Germany and Australia are working to rush equipment such as an oxygen production plant and ventilators to India to bolster the country’s Covid-19 response in the wake of record-breaking Coronavirus infections over the past few days.
The German Army will provide a large oxygen production plant and efforts are on to transport the broad-spectrum antiviral medication Remdesivir and other medicines from emergency stocks, German ambassador Walter Lindner said on Monday.
The Australian government is considering donating non-invasive ventilators to India from stocks created at the height of the Covid-19 pandemic last year, health minister Greg Hunt was quoted as saying by ABC News. The National Security Committee of Australia’s Cabinet will meet on Tuesday to finalise the assistance for India.
In a separate development, Anthony Fauci, the Biden administration’s chief medical advisor, said the US could “actively consider” providing vaccines from its stock of 30 million AstraZeneca Covid-19 shots to India.
On Monday, India set a global record for the rise in Coronavirus infections for the fifth consecutive day, with 352,991 cases reported since Sunday. The number of deaths too rose to an all-time high of 2,812, according to official data.
Lindner said Germany understands the urgency of the situation and authorities are “working day and night” to airlift critical equipment and medical supplies to India. People across Europe have been moved by the scenes of loss emerging from India, he said.
The German Army will ship a large oxygen production plant and other authorities are working to provide respirators, ventilators and huge quantities of Remdesivir and other medicines from German emergency stocks.
In the private sector, Tata and Linde Group have partnered to provide more than 20 oxygen tanks to increase transport capacity between oxygen producers and Covid-19 hot spots, while more than 20 oxygen plants being purchased by the Indian side from a company in southern Germany will be airlifted by the Indian Air Force, Lindner said.
Cooperation between UNICEF and Germany, which was started last year, will be intensified to provide cooling chains for vaccines, he added.
Australian health minister Hunt said a specific request had been received from India for the physical supply of oxygen and authorities would check if any oxygen supplies could be donated. The government could donate non-invasive ventilators from Australia’s national stockpile that was created last year.
“We are in a strong position on that front because we don’t need them [ventilators] at this point in time,” Hunt said.
A cleared picture on the aid from Australia is expected after the meeting of the National Security Committee on Tuesday.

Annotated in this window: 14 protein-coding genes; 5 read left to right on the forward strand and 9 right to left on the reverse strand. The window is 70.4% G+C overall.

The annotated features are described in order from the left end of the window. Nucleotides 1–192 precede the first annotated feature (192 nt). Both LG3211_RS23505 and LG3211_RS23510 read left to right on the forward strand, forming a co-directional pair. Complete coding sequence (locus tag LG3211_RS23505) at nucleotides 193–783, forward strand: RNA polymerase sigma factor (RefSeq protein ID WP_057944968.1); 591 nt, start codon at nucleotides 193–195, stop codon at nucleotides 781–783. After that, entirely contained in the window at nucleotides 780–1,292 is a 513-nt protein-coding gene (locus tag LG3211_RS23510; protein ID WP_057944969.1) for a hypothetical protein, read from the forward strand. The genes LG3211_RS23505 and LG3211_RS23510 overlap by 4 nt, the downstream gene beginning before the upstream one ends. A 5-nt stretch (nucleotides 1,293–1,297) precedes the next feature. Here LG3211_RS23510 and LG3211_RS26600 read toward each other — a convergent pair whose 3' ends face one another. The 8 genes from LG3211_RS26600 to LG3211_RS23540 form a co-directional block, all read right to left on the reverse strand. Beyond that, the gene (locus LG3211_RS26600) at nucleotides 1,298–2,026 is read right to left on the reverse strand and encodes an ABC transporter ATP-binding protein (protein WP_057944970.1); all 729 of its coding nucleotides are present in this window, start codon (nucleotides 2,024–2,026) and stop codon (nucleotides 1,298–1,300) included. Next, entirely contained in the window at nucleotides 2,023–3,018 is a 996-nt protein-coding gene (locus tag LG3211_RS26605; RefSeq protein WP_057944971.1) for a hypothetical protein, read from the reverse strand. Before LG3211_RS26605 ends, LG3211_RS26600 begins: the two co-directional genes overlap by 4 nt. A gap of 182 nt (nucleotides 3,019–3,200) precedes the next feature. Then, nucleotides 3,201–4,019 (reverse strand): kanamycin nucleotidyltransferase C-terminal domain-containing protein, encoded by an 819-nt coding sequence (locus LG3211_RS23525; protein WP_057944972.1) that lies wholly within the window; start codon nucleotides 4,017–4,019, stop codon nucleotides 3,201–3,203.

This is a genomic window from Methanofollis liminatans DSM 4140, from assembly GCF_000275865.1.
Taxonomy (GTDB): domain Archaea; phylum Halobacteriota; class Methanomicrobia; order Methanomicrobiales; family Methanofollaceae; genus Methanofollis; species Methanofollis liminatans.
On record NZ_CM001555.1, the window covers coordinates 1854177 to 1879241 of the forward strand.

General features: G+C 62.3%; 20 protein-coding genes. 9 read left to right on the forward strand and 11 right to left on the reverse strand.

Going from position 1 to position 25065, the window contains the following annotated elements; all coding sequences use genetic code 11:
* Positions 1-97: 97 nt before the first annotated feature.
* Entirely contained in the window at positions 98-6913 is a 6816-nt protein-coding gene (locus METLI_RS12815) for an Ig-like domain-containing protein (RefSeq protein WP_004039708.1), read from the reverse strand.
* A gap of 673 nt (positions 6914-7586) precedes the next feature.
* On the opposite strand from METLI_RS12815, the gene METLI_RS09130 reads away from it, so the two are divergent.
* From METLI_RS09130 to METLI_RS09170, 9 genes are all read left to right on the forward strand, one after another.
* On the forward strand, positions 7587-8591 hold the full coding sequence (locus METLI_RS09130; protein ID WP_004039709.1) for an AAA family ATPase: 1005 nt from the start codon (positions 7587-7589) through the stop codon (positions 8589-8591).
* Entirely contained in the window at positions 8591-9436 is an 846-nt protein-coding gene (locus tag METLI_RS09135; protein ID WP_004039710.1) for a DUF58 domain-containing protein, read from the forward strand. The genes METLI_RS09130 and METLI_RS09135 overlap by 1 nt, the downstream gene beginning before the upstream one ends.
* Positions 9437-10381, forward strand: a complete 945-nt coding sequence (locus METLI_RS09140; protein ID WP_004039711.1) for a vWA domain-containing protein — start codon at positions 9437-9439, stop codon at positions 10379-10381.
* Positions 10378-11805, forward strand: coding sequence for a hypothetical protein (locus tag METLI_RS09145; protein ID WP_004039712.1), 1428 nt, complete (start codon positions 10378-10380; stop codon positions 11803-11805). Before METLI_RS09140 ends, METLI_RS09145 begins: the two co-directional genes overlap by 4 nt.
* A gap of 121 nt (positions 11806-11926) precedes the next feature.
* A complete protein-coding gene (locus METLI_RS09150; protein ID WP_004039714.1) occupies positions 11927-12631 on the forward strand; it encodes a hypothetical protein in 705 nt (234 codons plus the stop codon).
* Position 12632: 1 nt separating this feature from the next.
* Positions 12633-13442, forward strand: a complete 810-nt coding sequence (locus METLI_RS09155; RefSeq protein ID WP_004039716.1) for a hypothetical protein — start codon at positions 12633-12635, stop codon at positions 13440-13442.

Fauci told ABC News’ This Week programme that the US needs to do more to help India’s current Covid-19 response. “I don’t think you can walk away from that,” he said.
He said discussions were underway “about really ramping up what we can do on the ground – oxygen supplies, drugs, tests, PPE, as well as taking the look into the intermediate and long run about how we can get vaccines to these individuals, both immediately now, as well as in the situation where you help them to be able to essentially make vaccines themselves”.
Asked specifically if the Biden administration could help India with its stock of about 30 million doses of the AstraZeneca vaccine, which hasn’t been approved for use in the US, Fauci replied: “You know, I think that’s going to be something that is up for active consideration…I don’t want to be speaking for policy right now with you, but I mean, that’s something that certainly is going to be actively considered.”
People familiar with developments said on condition of anonymity that critical equipment and supplies was coming into India as a mix of donations – such as the assistance being provided by Germany, Australia and the US – and commercial purchases, such as the oxygen tanks airlifted Singapore and United Arab Emirates.
The people said China’s offer to provide support hadn’t been taken up so far, and pointed out that tweets and statements by Chinese officials about equipment being sent to India – such as a tweet from the Chinese embassy in Sri Lanka about 800 oxygen concentrators airlifted from Hong Kong to New Delhi on Sunday – involved commercial purchases made by Indian firms.
Chinese embassy spokesperson Wang Xiaojian said in a statement that China “will encourage and guide Chinese companies to actively cooperate with India to facilitate acquiring medical supplies”.